Places Edit

In Ellington's birthplace of Washington, D.C., there stands a school dedicated to his honor and memory as well as a majestic bridge. The Duke Ellington School of the Arts educates talented students, who are considering careers in the arts, by providing intensive arts instruction and strong academic programs that prepare students for post-secondary education and professional careers. The massive Duke Ellington Bridge, built in 1935, carries Calvert Street over the ravine of Rock Creek Park, connecting Woodley Park to Adams Morgan. Ellington lived for years in a townhouse on the corner of Manhattan's Riverside Drive and West 106th Street. After his death, West 106th Street was officially renamed Duke Ellington Boulevard. A large memorial to Ellington, created by sculptor Robert Graham, was dedicated in 1997 in New York's Central Park, near Fifth Avenue and 110th Street, an intersection named Duke Ellington Circle. Although he made two more stage appearances before his death, Ellington performed what is considered his final "full" concert in a ballroom at Northern Illinois University on March 20, 1974. The hall was renamed the Duke Ellington Ballroom in 1980.



  • In 1999, in commemoration of the centennial of his birth, the Pulitzer Board honoured Ellington with a posthumous special award citation for his life-long body of work.[14][10]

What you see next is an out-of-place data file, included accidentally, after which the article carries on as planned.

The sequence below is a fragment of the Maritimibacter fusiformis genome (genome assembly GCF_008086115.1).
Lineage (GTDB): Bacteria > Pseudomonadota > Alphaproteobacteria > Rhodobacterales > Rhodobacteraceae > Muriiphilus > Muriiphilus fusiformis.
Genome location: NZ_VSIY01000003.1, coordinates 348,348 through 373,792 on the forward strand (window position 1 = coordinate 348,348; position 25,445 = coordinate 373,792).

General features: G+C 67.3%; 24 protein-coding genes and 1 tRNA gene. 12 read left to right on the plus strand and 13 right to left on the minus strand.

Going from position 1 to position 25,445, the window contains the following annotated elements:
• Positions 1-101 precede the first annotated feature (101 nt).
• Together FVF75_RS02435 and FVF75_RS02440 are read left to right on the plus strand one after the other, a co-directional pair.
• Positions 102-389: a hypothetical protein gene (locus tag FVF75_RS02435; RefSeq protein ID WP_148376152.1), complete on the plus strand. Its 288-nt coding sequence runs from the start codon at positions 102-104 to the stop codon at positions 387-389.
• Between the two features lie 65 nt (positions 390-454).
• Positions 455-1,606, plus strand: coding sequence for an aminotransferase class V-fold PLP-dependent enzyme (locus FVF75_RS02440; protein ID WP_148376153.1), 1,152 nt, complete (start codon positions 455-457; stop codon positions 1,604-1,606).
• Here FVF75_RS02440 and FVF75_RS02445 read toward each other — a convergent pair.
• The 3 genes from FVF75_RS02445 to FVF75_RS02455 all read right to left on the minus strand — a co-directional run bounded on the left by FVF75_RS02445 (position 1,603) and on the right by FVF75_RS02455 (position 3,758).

• In 1986 the United States Postal Service issued a commemorative stamp in honor of Ellington.


Major compositionsEdit

Minor compositionEdit

Compositions associated with Duke EllingtonEdit

A partial discographyEdit


  • Ellington played several Communist Party dances in the early 1930s and numerous benefit concerts for the Scottsboro Boys.
  • Malcolm X wrote in his autobiography that he polished Ellington's shoes when he worked at a nightclub.


  1. John Edward Hasse, The Life and Genius of Duke Ellington, Simon & Schuster, 1993, ISBN 0-671-70387-0. p. 23.
  2. Template:Cite book
  3. Hasse, p. 45.
  4. Hasse, p. 79.
  5. Hasse, p. 90.
  6. Hasse, p. 166.
  7. Hasse, p. 203.
  8. Duke Ellington, Music Is My Mistress, Da Capo, 1973, ISBN 0-306-80033-0. p. 156.
  9. Hasse, p. 274.
  10. 10.0 10.1 Gary Giddins, "How Come Jazz Isn't Dead", p. 39–55 in Eric Weisbard, ed., This is Pop, Harvard University Press, 2004. ISBN 0-674-01321-2 (cloth), ISBN 0-674-01344-1 (paper). p. 41–42. Gary Giddins remarks that in 1965, Ellington was denied the Pulitzer because the Pulitzer jury commended him for his body of work rather than for a particular composition, but his posthumous Pulitzer was granted precisely for that life-long body of work.
  11. Duke Ellington, Music Is My Mistress, Da Capo, 1973, ISBN 0-306-80033-0. p. 269.
  12. Hasse, p. 385.
  13. Template:Cite web
  14. Template:Cite web

15. "Duke Ellington Biography." Duke Ellington Centennial Celebration. National Museum of American History. 04 Dec. 2004.

16. "Duke Ellington." CMG Worldwide. 16 Nov 2004.

17. “Duke Ellington: Celebrating 100 Years of the Man and His Music” ARTSEDGE. The Music Educator's National Conference and the Smithsonian Institution's National Museum of American History. 16 Nov 2004 <>.

18. Terkel, Studs. Giants of Jazz. 2nd ed. New York: The New Press, 2002.

External linksEdit